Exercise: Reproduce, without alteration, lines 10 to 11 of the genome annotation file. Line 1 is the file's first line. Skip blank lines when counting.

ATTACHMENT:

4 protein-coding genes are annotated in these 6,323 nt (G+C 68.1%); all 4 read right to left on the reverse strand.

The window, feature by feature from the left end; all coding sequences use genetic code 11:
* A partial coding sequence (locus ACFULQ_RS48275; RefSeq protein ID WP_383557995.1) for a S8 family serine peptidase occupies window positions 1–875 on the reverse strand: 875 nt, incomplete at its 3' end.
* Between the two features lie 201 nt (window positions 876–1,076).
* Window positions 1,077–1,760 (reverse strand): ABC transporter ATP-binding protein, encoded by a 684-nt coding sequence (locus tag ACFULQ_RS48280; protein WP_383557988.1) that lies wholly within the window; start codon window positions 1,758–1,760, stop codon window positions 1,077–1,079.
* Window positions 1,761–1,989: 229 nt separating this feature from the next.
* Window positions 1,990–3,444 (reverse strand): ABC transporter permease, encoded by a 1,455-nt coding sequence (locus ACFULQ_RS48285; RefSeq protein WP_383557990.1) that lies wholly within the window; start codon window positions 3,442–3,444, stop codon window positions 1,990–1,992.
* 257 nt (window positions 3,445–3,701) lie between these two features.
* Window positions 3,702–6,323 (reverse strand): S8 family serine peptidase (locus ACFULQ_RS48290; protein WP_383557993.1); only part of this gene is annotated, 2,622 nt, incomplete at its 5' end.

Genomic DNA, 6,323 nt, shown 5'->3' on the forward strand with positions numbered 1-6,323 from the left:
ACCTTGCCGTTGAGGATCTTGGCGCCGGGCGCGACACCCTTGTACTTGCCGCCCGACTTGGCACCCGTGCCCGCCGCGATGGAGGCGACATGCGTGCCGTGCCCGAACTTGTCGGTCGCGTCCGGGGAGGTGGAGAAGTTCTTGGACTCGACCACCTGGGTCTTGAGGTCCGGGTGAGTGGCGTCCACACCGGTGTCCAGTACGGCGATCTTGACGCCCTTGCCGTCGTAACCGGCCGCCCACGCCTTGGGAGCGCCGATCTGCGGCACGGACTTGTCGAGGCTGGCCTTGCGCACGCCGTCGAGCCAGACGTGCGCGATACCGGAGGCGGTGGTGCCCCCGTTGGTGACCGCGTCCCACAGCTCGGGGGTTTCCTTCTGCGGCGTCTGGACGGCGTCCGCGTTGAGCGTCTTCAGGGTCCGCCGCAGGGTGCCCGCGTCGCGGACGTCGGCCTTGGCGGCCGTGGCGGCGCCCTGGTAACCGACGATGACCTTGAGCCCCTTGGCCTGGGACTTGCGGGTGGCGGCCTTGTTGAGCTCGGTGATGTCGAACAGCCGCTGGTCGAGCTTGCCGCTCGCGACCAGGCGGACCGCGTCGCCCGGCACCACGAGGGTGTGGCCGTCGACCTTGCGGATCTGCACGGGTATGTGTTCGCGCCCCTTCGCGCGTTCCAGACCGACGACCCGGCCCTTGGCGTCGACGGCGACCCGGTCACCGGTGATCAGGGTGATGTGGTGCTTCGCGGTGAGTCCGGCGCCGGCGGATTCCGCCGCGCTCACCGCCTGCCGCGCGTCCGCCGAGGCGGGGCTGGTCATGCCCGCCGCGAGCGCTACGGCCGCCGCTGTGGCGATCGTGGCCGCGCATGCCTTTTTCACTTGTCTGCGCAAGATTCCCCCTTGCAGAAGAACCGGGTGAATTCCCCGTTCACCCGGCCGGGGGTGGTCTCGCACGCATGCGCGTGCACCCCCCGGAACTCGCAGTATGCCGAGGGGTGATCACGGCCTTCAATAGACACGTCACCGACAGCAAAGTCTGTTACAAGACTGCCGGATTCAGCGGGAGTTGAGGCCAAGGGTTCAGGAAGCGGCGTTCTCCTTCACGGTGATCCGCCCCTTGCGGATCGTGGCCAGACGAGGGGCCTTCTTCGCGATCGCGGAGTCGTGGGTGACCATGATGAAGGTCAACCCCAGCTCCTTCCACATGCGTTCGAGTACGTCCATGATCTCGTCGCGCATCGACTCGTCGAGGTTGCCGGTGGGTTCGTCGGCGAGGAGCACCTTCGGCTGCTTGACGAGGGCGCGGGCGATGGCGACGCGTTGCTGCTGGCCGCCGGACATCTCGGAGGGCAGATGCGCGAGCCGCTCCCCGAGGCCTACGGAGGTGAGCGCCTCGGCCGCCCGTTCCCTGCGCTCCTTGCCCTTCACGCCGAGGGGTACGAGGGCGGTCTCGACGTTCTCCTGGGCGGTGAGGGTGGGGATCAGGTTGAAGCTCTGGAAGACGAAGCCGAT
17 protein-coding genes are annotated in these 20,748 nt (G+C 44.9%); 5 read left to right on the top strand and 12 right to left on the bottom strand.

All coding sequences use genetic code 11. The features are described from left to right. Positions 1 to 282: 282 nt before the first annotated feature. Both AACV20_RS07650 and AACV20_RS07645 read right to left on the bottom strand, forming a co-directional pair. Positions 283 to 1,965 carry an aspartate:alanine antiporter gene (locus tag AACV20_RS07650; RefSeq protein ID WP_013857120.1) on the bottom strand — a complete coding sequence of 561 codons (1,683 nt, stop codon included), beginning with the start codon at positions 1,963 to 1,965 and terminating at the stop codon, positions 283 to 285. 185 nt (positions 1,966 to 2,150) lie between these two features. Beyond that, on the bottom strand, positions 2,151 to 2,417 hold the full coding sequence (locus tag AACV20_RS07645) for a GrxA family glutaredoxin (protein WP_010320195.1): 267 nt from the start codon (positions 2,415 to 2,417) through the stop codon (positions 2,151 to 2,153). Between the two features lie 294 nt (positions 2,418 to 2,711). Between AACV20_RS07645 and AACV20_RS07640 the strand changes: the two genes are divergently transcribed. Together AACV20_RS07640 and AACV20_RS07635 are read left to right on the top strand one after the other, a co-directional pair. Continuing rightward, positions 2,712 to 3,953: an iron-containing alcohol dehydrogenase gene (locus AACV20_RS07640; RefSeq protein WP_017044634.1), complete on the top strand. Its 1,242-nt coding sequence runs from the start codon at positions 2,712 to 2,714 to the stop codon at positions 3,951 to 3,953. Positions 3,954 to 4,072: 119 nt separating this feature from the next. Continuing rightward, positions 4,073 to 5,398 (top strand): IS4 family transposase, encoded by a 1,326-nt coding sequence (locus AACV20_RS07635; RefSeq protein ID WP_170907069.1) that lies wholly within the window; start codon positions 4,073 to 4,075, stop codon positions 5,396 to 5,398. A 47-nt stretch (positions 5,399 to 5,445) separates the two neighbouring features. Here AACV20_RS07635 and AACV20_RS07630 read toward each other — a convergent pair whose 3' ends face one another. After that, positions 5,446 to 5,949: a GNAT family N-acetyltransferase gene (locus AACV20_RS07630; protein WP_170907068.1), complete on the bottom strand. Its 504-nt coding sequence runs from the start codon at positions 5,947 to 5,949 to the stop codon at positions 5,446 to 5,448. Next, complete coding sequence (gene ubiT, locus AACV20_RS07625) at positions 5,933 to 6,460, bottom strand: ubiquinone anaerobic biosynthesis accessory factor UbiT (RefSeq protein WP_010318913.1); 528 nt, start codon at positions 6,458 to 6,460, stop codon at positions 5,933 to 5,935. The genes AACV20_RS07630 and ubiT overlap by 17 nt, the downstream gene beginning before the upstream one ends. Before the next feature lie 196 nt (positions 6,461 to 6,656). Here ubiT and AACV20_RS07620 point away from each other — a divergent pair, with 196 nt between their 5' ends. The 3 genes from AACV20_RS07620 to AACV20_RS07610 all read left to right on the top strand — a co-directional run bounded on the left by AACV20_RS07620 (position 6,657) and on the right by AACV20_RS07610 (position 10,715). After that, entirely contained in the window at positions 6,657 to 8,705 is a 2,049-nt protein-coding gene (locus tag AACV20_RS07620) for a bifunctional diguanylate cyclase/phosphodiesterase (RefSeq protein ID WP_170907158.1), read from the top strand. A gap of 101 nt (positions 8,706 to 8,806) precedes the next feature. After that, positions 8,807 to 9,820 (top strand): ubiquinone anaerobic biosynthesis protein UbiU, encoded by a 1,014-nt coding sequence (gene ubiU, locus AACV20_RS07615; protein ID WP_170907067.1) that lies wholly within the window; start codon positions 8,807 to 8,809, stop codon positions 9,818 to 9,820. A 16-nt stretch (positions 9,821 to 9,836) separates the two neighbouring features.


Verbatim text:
Genomic DNA, 6,323 nt, shown 5'->3' on the forward strand with positions numbered 1-6,323 from the left:
ACCTTGCCGTTGAGGATCTTGGCGCCGGGCGCGACACCCTTGTACTTGCCGCCCGACTTGGCACCCGTGCCCGCCGCGATGGAGGCGACATGCGTGCCGTGCCCGAACTTGTCGGTCGCGTCCGGGGAGGTGGAGAAGTTCTTGGACTCGACCACCTGGGTCTTGAGGTCCGGGTGAGTGGCGTCCACACCGGTGTCCAGTACGGCGATCTTGACGCCCTTGCCGTCGTAACCGGCCGCCCACGCCTTGGGAGCGCCGATCTGCGGCACGGACTTGTCGAGGCTGGCCTTGCGCACGCCGTCGAGCCAGACGTGCGCGATACCGGAGGCGGTGGTGCCCCCGTTGGTGACCGCGTCCCACAGCTCGGGGGTTTCCTTCTGCGGCGTCTGGACGGCGTCCGCGTTGAGCGTCTTCAGGGTCCGCCGCAGGGTGCCCGCGTCGCGGACGTCGGCCTTGGCGGCCGTGGCGGCGCCCTGGTAACCGACGATGACCTTGAGCCCCTTGGCCTGGGACTTGCGGGTGGCGGCCTTGTTGAGCTCGGTGATGTCGAACAGCCGCTGGTCGAGCTTGCCGCTCGCGACCAGGCGGACCGCGTCGCCCGGCACCACGAGGGTGTGGCCGTCGACCTTGCGGATCTGCACGGGTATGTGTTCGCGCCCCTTCGCGCGTTCCAGACCGACGACCCGGCCCTTGGCGTCGACGGCGACCCGGTCACCGGTGATCAGGGTGATGTGGTGCTTCGCGGTGAGTCCGGCGCCGGCGGATTCCGCCGCGCTCACCGCCTGCCGCGCGTCCGCCGAGGCGGGGCTGGTCATGCCCGCCGCGAGCGCTACGGCCGCCGCTGTGGCGATCGTGGCCGCGCATGCCTTTTTCACTTGTCTGCGCAAGATTCCCCCTTGCAGAAGAACCGGGTGAATTCCCCGTTCACCCGGCCGGGGGTGGTCTCGCACGCATGCGCGTGCACCCCCCGGAACTCGCAGTATGCCGAGGGGTGATCACGGCCTTCAATAGACACGTCACCGACAGCAAAGTCTGTTACAAGACTGCCGGATTCAGCGGGAGTTGAGGCCAAGGGTTCAGGAAGCGGCGTTCTCCTTCACGGTGATCCGCCCCTTGCGGATCGTGGCCAGACGAGGGGCCTTCTTCGCGATCGCGGAGTCGTGGGTGACCATGATGAAGGTCAACCCCAGCTCCTTCCACATGCGTTCGAGTACGTCCATGATCTCGTCGCGCATCGACTCGTCGAGGTTGCCGGTGGGTTCGTCGGCGAGGAGCACCTTCGGCTGCTTGACGAGGGCGCGGGCGATGGCGACGCGTTGCTGCTGGCCGCCGGACATCTCGGAGGGCAGATGCGCGAGCCGCTCCCCGAGGCCTACGGAGGTGAGCGCCTCGGCCGCCCGTTCCCTGCGCTCCTTGCCCTTCACGCCGAGGGGTACGAGGGCGGTCTCGACGTTCTCCTGGGCGGTGAGGGTGGGGATCAGGTTGAAGCTCTGGAAGACGAAGCCGAT